Peer support workers
Peer support specialists and recovery coaches are powerful recovery role models that support and engage with others to develop a personal recovery programme. Based on the person’s goals the peer will offer a wide range of support activities, skill building, and case management.
What is recovery?
Recovery means different things to different people, but in mental health the term “recovery” is about building a meaningful and satisfying life in the presence or absence of symptoms or challenges. Recovery is a movement away from diagnosis, illness, and symptoms, to health, strengths, and wellness. These simple concepts are a radical challenge to existing mental health service provision and to the wider society in general.
The notion of recovery holds within it complex concepts. People do not recover in isolation, but are connected through social inclusion (i.e.: employment, housing, community connections and involvement), empowerment and self-awareness. These ideas can be challenging to service providers, carers, families, friends, and the wider society. Recovery is:
- Living a life beyond distress
- Defined by the person themselves and will look different to each person
- A process, a way of life, an attitude, and a way of approaching the day’s challenges
- Not about the elimination of distress; it is much broader.
- Allowing people to make sense of their own experiences and find the perspective that makes the most sense to them (that includes not embracing the concept of recovery if it doesn’t marry up with your perspective of your own experiences)
Road to Recovery - our publication
Some of our Recovery College East students have been involved in the publication of this fantastic book, Road to Recovery: Our Stories of Hope.
In the book, there are some inspirational stories describing the incredible journeys people have taken on their road to recovery. We've been truly humbled putting these stories together and we hope you can experience some of that inspiration when you read them.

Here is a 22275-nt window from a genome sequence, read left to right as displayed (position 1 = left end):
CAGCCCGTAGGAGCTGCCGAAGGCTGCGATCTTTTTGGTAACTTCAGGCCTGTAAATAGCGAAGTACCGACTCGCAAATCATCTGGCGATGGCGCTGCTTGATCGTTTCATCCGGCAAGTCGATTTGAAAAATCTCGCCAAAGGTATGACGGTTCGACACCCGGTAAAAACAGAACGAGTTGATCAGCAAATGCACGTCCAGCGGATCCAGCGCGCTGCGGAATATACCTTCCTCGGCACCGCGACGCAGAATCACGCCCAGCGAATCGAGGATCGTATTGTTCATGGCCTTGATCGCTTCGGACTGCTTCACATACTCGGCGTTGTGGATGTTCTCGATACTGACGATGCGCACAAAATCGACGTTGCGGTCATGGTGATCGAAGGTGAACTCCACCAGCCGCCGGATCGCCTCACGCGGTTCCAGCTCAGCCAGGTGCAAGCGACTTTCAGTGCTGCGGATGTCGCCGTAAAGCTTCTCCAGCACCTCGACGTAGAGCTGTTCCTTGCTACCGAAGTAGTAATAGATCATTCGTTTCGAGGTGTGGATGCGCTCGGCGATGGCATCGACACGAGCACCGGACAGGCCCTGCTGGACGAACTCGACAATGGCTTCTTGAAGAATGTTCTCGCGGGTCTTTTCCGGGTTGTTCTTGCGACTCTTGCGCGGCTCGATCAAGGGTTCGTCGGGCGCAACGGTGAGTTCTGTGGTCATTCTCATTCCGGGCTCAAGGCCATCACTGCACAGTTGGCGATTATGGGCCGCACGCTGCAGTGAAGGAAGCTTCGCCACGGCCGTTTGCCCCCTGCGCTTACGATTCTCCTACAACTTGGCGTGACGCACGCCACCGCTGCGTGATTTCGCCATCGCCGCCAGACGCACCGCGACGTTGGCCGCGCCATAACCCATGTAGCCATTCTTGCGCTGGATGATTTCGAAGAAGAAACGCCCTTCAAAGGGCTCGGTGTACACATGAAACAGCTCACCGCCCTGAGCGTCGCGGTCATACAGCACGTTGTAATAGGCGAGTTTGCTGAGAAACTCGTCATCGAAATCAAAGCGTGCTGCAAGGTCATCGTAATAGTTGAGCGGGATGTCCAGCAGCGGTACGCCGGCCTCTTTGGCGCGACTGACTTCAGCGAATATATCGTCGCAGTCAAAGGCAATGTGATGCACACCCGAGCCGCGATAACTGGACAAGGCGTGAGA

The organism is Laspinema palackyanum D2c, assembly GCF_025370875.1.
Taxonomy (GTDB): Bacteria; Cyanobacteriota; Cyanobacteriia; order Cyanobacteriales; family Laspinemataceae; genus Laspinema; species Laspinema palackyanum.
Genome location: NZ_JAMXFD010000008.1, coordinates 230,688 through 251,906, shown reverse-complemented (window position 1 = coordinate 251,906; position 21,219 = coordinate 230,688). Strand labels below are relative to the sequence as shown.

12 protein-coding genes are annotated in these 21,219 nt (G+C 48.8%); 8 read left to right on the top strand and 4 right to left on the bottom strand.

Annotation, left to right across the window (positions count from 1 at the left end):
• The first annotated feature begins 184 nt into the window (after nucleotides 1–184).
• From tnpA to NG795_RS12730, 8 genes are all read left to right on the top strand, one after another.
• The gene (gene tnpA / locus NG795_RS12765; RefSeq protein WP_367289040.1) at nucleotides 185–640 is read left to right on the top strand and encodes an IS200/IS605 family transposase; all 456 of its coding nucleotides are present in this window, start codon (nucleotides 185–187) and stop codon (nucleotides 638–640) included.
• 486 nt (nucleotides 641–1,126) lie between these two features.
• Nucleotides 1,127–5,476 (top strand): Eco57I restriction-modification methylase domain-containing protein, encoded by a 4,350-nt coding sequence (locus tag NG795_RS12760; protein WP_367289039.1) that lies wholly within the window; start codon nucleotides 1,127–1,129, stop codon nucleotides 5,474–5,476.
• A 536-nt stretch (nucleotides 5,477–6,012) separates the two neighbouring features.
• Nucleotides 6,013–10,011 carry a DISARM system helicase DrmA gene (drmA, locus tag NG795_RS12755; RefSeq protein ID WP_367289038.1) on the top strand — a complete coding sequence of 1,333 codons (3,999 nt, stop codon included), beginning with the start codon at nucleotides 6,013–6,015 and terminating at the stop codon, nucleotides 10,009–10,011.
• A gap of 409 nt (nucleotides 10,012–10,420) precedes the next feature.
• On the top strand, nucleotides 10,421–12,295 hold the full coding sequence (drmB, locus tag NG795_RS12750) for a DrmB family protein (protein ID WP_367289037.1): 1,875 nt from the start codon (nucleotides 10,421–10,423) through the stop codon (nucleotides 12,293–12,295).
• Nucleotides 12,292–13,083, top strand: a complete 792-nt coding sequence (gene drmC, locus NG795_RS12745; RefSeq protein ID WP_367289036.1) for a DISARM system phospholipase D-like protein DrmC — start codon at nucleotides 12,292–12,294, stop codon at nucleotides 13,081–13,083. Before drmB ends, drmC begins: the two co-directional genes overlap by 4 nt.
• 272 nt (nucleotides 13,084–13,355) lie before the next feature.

Developed in Arizona, USA by Recovery Innovations (now RI International) to provide individual and hospital-based peer support.
In 2010 CPFT made a firm commitment to create a critical mass of peer workers by ensuring that a significant proportion of our staff are peer workers and experts by experience. We worked alongside Recovery Innovations to deliver our initial Peer Worker Training Programme. Since then we have trained thirteen cohorts of peer workers establishing peer worker roles on wards and in community locality teams across the Trust.
- Delivered 13 cohorts of training (due to deliver cohort 14 in spring 2021)
- Training is usually delivered through Recovery College East in Cambridge and Peterborough. In 2021 training will be delivered online
- Training has been accredited at Level 4 with the Open College Network (OCN)
- Following successful graduation from the training, peer workers have been able to apply for posts within CPFT
- The posts are available in younger people’s services, adult services, and older people’s services, both on our wards and in the community
- Our vision is to have peer workers in all service areas
- Peer worker posts offer a range of vacancies that provide a few hours work up to full time work
- Successfully graduated 180 students from the training since 2010
- Offered employment to more than 80 of these graduates